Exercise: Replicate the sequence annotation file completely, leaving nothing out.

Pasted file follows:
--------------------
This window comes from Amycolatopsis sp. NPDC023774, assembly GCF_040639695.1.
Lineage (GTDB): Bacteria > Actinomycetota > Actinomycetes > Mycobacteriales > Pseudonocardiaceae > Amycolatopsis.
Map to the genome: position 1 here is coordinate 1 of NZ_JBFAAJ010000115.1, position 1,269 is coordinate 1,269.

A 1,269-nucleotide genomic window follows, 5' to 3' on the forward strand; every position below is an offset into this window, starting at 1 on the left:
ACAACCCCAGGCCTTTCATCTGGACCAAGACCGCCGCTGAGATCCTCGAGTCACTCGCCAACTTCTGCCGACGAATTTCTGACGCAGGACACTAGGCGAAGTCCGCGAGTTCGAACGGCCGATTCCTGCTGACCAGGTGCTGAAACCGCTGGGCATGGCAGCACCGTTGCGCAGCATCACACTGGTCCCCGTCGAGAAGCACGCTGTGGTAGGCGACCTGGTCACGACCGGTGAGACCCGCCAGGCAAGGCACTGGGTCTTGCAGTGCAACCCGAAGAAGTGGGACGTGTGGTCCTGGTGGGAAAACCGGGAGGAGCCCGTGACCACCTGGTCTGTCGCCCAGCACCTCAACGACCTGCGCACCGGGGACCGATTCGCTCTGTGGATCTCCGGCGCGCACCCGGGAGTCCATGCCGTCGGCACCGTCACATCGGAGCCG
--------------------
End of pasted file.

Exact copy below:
This window comes from Amycolatopsis sp. NPDC023774, assembly GCF_040639695.1.
Lineage (GTDB): Bacteria > Actinomycetota > Actinomycetes > Mycobacteriales > Pseudonocardiaceae > Amycolatopsis.
Map to the genome: position 1 here is coordinate 1 of NZ_JBFAAJ010000115.1, position 1,269 is coordinate 1,269.

A 1,269-nucleotide genomic window follows, 5' to 3' on the forward strand; every position below is an offset into this window, starting at 1 on the left:
ACAACCCCAGGCCTTTCATCTGGACCAAGACCGCCGCTGAGATCCTCGAGTCACTCGCCAACTTCTGCCGACGAATTTCTGACGCAGGACACTAGGCGAAGTCCGCGAGTTCGAACGGCCGATTCCTGCTGACCAGGTGCTGAAACCGCTGGGCATGGCAGCACCGTTGCGCAGCATCACACTGGTCCCCGTCGAGAAGCACGCTGTGGTAGGCGACCTGGTCACGACCGGTGAGACCCGCCAGGCAAGGCACTGGGTCTTGCAGTGCAACCCGAAGAAGTGGGACGTGTGGTCCTGGTGGGAAAACCGGGAGGAGCCCGTGACCACCTGGTCTGTCGCCCAGCACCTCAACGACCTGCGCACCGGGGACCGATTCGCTCTGTGGATCTCCGGCGCGCACCCGGGAGTCCATGCCGTCGGCACCGTCACATCGGAGCCG